Protecting coral reefs and mangrove forests makes economic sense according to a new report by the United Nations Environment Programme (UNEP). The report, titled “In the Front Line: Shoreline Protection and other Ecosystem Services from Mangroves and Coral Reefs”, argues that conserving these ecosystems for the services they provide—from fisheries protection to erosion control to a source for medical compounds—is cost-effective relative to destroying them and substituting their role with man-made structures.
Reefs—more than pretty fish
UNEP estimates the value of coral reefs is between US$100,000 to US$600,000 per square kilometer a year while the cost of protecting them, through the management costs of a marine protected area, is just US$775 per square kilometer annually. Coral reefs help mitigate beach erosion, serve important functions for local fisheries, and have high recreation value for tourism. The report estimates that a typical coral reef can absorb up to 90 percent of the energy of wind-generated waves thus protecting coastal areas from damage. The report cites a study from Sri Lanka which shows that one square kilometer of coral reef prevents 2,000 cubic meters of coastal erosion annually.
In places where reefs have been damaged or destroyed the costs of erecting artificial barriers can be quite high. For example, following the degradation of the natural reef around the Male in the Maldives, the cost of installing artificial breakwaters made of concrete tetrapods was US$10 million per kilometer. In Indonesia, a hotel in West Lombok has spent an average of US$125,000 per year over seven years restoring its 250 meter-long beach following erosion that resulted from offshore coral mining.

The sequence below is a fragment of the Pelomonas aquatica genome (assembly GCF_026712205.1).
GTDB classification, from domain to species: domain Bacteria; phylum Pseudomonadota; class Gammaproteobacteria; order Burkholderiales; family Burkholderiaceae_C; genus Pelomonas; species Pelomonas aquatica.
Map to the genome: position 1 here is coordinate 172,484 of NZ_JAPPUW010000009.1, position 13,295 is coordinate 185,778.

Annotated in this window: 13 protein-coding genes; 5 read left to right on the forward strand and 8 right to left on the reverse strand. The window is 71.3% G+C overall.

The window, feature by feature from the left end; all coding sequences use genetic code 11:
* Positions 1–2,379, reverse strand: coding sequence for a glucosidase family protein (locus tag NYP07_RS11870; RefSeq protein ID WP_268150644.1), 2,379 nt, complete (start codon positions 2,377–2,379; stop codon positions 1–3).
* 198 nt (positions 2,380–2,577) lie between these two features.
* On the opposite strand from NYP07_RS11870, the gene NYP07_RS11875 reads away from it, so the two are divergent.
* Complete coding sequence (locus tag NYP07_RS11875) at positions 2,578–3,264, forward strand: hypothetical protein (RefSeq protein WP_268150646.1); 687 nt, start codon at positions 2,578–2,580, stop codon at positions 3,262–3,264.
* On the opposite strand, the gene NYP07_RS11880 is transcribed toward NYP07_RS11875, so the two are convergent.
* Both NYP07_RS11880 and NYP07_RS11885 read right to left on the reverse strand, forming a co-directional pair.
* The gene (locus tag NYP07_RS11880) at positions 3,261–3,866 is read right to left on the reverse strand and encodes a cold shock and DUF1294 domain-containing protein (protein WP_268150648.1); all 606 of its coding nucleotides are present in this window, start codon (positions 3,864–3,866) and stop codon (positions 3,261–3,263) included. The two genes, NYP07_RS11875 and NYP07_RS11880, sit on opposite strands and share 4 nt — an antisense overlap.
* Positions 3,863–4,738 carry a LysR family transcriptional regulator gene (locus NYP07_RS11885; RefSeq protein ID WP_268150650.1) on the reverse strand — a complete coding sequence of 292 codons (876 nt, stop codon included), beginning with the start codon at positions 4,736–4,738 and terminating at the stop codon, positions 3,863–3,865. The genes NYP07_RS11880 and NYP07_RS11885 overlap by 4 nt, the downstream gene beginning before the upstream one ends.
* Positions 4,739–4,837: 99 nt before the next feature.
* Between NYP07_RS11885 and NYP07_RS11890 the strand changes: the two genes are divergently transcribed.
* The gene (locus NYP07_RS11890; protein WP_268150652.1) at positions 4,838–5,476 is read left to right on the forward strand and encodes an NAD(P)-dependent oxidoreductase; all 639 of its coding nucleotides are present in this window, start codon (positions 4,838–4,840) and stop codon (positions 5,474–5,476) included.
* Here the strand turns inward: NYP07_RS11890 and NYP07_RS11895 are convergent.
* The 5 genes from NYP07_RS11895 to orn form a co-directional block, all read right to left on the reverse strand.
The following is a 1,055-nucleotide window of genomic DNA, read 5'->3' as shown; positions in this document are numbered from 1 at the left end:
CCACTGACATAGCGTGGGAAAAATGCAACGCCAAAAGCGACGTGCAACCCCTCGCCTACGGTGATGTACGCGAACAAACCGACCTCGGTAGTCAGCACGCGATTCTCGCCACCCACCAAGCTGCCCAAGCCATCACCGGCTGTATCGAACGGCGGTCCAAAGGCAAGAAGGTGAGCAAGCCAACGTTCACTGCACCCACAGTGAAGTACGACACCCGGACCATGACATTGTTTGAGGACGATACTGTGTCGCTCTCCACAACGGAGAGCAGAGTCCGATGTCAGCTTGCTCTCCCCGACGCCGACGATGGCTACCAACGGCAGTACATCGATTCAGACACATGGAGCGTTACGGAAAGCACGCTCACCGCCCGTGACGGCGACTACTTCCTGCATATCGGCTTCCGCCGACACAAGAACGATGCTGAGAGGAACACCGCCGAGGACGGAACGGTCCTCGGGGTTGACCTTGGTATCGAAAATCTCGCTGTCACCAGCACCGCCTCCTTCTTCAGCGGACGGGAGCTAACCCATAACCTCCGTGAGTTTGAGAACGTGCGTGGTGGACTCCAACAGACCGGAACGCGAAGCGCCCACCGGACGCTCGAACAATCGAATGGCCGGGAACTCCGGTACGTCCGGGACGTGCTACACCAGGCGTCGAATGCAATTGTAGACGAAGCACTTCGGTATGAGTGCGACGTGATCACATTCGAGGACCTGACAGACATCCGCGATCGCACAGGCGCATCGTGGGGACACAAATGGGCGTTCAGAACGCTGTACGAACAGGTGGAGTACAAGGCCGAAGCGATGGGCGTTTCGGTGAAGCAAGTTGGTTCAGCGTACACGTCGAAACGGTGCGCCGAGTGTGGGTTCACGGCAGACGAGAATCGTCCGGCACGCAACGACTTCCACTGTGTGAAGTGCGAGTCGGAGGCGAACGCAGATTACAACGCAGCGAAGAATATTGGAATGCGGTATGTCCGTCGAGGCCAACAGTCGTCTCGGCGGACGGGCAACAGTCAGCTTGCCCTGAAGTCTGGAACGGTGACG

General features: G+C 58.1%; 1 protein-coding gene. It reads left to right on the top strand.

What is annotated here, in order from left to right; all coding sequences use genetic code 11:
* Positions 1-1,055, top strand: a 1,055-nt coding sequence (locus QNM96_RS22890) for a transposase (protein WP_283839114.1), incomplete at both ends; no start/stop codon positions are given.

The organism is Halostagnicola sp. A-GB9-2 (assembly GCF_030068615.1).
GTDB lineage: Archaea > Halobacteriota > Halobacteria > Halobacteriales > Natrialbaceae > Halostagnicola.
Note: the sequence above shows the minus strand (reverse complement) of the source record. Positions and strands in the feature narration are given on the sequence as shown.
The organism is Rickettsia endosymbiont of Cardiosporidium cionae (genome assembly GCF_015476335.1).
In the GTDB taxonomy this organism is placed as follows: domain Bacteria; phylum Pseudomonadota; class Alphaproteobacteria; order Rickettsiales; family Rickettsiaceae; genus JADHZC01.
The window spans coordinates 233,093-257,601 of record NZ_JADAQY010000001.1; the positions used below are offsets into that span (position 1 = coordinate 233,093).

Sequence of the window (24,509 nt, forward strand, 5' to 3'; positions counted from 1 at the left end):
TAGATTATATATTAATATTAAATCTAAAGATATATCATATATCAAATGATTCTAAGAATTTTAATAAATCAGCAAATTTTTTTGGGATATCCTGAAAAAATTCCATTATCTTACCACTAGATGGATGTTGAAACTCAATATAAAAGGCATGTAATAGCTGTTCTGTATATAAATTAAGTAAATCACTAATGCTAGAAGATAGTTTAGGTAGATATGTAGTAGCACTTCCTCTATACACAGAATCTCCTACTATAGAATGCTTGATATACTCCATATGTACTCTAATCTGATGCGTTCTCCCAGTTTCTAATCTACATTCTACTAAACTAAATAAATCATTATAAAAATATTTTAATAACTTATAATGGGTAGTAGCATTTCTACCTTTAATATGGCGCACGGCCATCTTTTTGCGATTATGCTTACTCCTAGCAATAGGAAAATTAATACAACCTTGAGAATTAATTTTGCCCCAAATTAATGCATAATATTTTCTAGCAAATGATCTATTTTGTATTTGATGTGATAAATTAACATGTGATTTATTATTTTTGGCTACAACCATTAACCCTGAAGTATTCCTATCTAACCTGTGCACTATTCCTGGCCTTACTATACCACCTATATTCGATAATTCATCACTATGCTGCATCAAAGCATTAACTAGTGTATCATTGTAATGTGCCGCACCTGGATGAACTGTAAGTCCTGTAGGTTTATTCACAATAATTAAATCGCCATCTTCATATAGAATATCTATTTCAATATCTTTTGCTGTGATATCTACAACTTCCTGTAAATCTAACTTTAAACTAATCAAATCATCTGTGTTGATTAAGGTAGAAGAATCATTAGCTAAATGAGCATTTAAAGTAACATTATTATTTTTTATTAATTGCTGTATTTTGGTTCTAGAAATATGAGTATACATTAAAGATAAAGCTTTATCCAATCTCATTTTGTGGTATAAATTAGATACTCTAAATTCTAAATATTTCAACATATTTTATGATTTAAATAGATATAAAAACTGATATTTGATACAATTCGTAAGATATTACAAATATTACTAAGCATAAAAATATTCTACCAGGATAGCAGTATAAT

Great Barrier Reef in Australia
The value of reefs in biodiverse regions can be even higher. In parts of Indonesia and the Caribbean where tourism is the main use, reefs are estimated to be worth US$1 million per square kilometer, based on the cost of maintaining sandy beaches and the value of attracting snorkelers and scuba divers. Meanwhile, a recent study of the Great Barrier Reef in Australia found that the reef is worth more to the country as an intact ecosystem than an extractive reserve for fishing. Each year more than 1.8 million tourists visit the reef, spending an estimated AU$4.3 billion (Australian dollars) on reef-related industries from diving to boat rental to posh island resort stays. In the Caribbean, says UNEP, the net annual benefits from diver tourism was US$2 billion in 2000 with US$625 million spent directly on diving on reefs. Further, reef tourism is important source of employment, especially for some of the world’s poorest people. UNEP says that of the estimated 30 million small-scale fishers in the developing world, most are dependent to a greater or lesser extent on coral reefs. In the Philippines, for example, more than one million small-scale fishers depend directly on coral reefs for their livelihoods.